Mortgage blocked by usury 2022: what to do?

Property credit at the end of 2022: attrition still blocks the market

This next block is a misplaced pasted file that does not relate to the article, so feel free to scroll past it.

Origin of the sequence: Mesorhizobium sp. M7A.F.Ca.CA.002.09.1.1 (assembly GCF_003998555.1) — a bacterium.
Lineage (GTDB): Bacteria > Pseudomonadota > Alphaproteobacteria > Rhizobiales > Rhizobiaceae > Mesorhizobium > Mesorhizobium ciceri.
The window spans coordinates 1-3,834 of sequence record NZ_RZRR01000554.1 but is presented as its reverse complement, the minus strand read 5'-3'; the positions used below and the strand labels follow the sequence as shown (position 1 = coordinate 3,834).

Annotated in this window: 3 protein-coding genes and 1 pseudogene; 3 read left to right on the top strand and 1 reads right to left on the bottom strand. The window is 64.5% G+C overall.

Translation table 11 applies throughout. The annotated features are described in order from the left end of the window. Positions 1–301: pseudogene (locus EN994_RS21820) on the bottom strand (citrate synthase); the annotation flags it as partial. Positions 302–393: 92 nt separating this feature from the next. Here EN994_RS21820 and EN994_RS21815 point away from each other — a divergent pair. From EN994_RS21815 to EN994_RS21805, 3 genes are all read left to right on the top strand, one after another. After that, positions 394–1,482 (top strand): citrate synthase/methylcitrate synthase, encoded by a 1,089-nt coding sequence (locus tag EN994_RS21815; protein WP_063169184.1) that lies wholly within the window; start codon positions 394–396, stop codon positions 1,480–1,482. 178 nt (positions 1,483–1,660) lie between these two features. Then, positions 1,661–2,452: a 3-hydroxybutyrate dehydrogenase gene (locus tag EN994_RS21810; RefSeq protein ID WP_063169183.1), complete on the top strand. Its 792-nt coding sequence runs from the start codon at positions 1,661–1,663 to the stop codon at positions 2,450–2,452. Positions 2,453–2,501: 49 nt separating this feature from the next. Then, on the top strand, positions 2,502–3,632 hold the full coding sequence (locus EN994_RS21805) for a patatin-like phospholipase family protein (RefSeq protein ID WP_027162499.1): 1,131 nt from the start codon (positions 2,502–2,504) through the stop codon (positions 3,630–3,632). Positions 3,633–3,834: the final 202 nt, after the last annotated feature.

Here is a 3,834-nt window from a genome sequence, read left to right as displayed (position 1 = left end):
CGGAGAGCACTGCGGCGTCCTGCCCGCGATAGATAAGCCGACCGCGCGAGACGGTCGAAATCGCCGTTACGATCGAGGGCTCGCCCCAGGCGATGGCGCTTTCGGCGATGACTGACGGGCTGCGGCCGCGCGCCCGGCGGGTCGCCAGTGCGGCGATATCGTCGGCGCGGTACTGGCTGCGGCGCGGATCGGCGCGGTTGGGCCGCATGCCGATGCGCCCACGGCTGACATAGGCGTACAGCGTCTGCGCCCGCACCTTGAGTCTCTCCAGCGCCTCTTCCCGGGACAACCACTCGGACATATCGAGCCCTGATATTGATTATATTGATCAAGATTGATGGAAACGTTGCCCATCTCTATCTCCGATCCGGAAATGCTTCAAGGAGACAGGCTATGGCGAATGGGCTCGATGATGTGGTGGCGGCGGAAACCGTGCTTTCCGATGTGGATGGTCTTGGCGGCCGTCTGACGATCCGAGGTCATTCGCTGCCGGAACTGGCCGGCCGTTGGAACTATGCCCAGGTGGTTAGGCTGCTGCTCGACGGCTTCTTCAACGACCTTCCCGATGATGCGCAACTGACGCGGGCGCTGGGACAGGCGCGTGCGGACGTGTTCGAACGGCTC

In less than a year, mortgage interest rates have doubled, a spectacular increase that can be attributed to the deteriorating economic and monetary context and which, unfortunately, is set to continue. However, it is not so much this unprecedented increase that is disrupting the property market as it is the attrition rates, the beneficial effects of the October 1 revision having already been wiped out. Continued rise in interest rates Since March last year and the outbreak of war in Ukraine, mortgage interest rates have started to rise again. The increase in inflation at the end of 2021 already suggested an upward movement, but the geopolitical situation has accelerated the phenomenon. Around 1% (excluding mortgage insurance and collateral), the average interest rate over the classic 20-year term easily exceeds 2%. The new rate hike in October 2022 was further deepened in ten days with an overbid of 30 to 40 basis points. Currently we have debt at around 2.20% to 2.30% on maturities of 20 and 25 years, average rates given to good files. For others, the loan offers are much less generous. And it’s not about to stop! Between the crazy streak of inflation putting heavy pressure on central banks and the rise in 10-year OATs, commercial banks are forced to quickly adjust their interest rate plans. In the wake of the Fed (US central bank) raising its policy rates very significantly, the European Central Bank is also forced to raise its own rates to curb inflation and regain €/$ parity. After an initial increase of 50 basis points at the end of July last year, the ECB added 75 points in early September and plans another 25 points in two phases, on October 30 and December 15. The refinancing rate for commercial banks will at best be 2% at the end of the year, against 0% for ten years. At the same time, the yield on the 10-year French government bond yield (10-year OAT) reached its highest level since 2013 (around 2.80%). So many reasons why interest rates are rising so fast in 2022. Wear and tear, always wear! The problem does not come from the increase in debtor rates, but from the drastic standards that the High Council for Financial Stability has imposed on the banks for two years, and the regulation of usury. For good measure, HCSF adopted grant rules that became legally binding in January 2022: the debt ratio or leverage ratio cannot exceed 35% of pre-tax net income, mortgage insurance included; the repayment period is limited to 25 years (up to 27 years when buying in the new or in the old with major works, when the enjoyment of the property takes place after the release of the funds). Banks are therefore obliged to comply with these rules under penalty of administrative sanction, and they adhere to them, while having the option of deviating from them on the margin for first-time buyers. Subject to this strict supervision, they are also limited by usury, a system intended to protect borrowers from possible bank abuse. The wear rate, which should not be eliminated, must now respond to new logic given the incomprehensible blockage it has maintained in the market for long weeks. The revision of the values ​​for the 4th quarter of 2022 gave a short respite to the borrowing households, an increase in usury is now insufficient in light of the increase in interest rates. A real estate market stalls By increasing the impairment rate by 48 basis points for loans with maturities of 20 years or more (3.05% in Q4 2022 vs. 2.57% in Q3 2022), the Banque de France has allowed the release of ​​a few files, but the option window closes as quickly as it opened. The market lacks oxygen and is suffocating, not because of the increase in debtor rates, but because of the stagnation of usury in the presence of this rapid development. Unfortunately, we have to hold out until December 31, 2022, and in the meantime, the lending rates don’t stop there. Brokers expect them to reach 3.50% in 2023, which remains a favorable level for property purchases that we were used to before 2016. This implies a reform of usury without delay or risk closing the credit tap, a radical decision, which some banks have already taken in order not to lose money. The award conditions, combined with the backlog of usury, are now driving Pinel Law investors out of the market and dissolving solvent candidates. The impact of DPE is also on track to deplete rental inventory; investing in 2023 will be a challenge. Households’ housing journey is fraught with obstacles, pushing the concept of a France of owners even further. The picture would be completely bleak if it weren’t for the renewed interest in PTZ (Zero Rate Loan), this access device reserved for first-time home buyers. The sharp increase in debtor interest rates will make it more attractive in 2023 because PTZ reduces the debt ratio by financing up to 40% of the amount of the operation for free. While the deduction of loan interest reappears, first-time buyers may have more facilities to realize their real estate project in 2023. However, if the future of PTZ as Pinel in 2023 was not suspended!



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